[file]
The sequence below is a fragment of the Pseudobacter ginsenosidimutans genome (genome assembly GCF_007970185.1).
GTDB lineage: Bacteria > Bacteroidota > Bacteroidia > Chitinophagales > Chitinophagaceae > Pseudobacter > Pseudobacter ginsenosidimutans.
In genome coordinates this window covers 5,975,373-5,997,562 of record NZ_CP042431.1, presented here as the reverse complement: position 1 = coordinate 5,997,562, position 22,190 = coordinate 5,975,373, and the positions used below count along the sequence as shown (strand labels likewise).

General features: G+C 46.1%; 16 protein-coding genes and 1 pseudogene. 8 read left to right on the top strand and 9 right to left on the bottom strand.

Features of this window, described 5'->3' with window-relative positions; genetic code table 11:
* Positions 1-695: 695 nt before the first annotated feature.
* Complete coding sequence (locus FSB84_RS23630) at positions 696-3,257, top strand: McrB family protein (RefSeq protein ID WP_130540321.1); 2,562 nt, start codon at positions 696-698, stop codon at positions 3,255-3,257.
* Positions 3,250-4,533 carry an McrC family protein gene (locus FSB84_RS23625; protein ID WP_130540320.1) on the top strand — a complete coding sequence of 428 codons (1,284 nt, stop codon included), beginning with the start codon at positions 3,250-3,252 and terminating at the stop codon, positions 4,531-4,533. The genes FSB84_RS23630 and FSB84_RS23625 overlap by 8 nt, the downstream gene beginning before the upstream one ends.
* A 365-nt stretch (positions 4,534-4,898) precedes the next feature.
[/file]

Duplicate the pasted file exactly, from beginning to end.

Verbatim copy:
The sequence below is a fragment of the Pseudobacter ginsenosidimutans genome (genome assembly GCF_007970185.1).
GTDB lineage: Bacteria > Bacteroidota > Bacteroidia > Chitinophagales > Chitinophagaceae > Pseudobacter > Pseudobacter ginsenosidimutans.
In genome coordinates this window covers 5,975,373-5,997,562 of record NZ_CP042431.1, presented here as the reverse complement: position 1 = coordinate 5,997,562, position 22,190 = coordinate 5,975,373, and the positions used below count along the sequence as shown (strand labels likewise).

General features: G+C 46.1%; 16 protein-coding genes and 1 pseudogene. 8 read left to right on the top strand and 9 right to left on the bottom strand.

Features of this window, described 5'->3' with window-relative positions; genetic code table 11:
* Positions 1-695: 695 nt before the first annotated feature.
* Complete coding sequence (locus FSB84_RS23630) at positions 696-3,257, top strand: McrB family protein (RefSeq protein ID WP_130540321.1); 2,562 nt, start codon at positions 696-698, stop codon at positions 3,255-3,257.
* Positions 3,250-4,533 carry an McrC family protein gene (locus FSB84_RS23625; protein ID WP_130540320.1) on the top strand — a complete coding sequence of 428 codons (1,284 nt, stop codon included), beginning with the start codon at positions 3,250-3,252 and terminating at the stop codon, positions 4,531-4,533. The genes FSB84_RS23630 and FSB84_RS23625 overlap by 8 nt, the downstream gene beginning before the upstream one ends.
* A 365-nt stretch (positions 4,534-4,898) precedes the next feature.